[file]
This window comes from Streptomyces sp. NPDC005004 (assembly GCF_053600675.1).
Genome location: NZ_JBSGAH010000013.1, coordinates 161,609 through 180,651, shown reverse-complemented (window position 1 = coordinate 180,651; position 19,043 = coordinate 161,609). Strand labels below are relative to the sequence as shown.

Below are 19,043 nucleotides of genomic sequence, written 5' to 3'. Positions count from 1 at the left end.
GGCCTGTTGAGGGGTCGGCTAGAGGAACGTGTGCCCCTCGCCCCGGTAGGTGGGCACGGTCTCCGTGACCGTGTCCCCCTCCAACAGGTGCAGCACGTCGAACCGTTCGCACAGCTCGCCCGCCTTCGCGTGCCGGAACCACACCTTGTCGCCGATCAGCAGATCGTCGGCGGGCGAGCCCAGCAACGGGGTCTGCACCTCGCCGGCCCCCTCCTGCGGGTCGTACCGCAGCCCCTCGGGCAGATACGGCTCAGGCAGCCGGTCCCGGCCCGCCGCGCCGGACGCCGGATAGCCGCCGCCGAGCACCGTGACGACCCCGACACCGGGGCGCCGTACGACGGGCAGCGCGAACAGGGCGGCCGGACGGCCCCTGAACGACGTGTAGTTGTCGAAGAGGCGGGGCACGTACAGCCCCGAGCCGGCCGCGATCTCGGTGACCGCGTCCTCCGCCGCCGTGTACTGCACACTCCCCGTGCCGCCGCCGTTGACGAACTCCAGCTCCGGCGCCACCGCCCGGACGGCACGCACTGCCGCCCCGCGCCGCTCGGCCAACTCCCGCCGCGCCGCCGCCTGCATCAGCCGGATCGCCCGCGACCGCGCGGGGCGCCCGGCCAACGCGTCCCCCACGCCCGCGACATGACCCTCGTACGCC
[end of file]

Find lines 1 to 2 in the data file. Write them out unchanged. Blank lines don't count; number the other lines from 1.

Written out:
This window comes from Streptomyces sp. NPDC005004 (assembly GCF_053600675.1).
Genome location: NZ_JBSGAH010000013.1, coordinates 161,609 through 180,651, shown reverse-complemented (window position 1 = coordinate 180,651; position 19,043 = coordinate 161,609). Strand labels below are relative to the sequence as shown.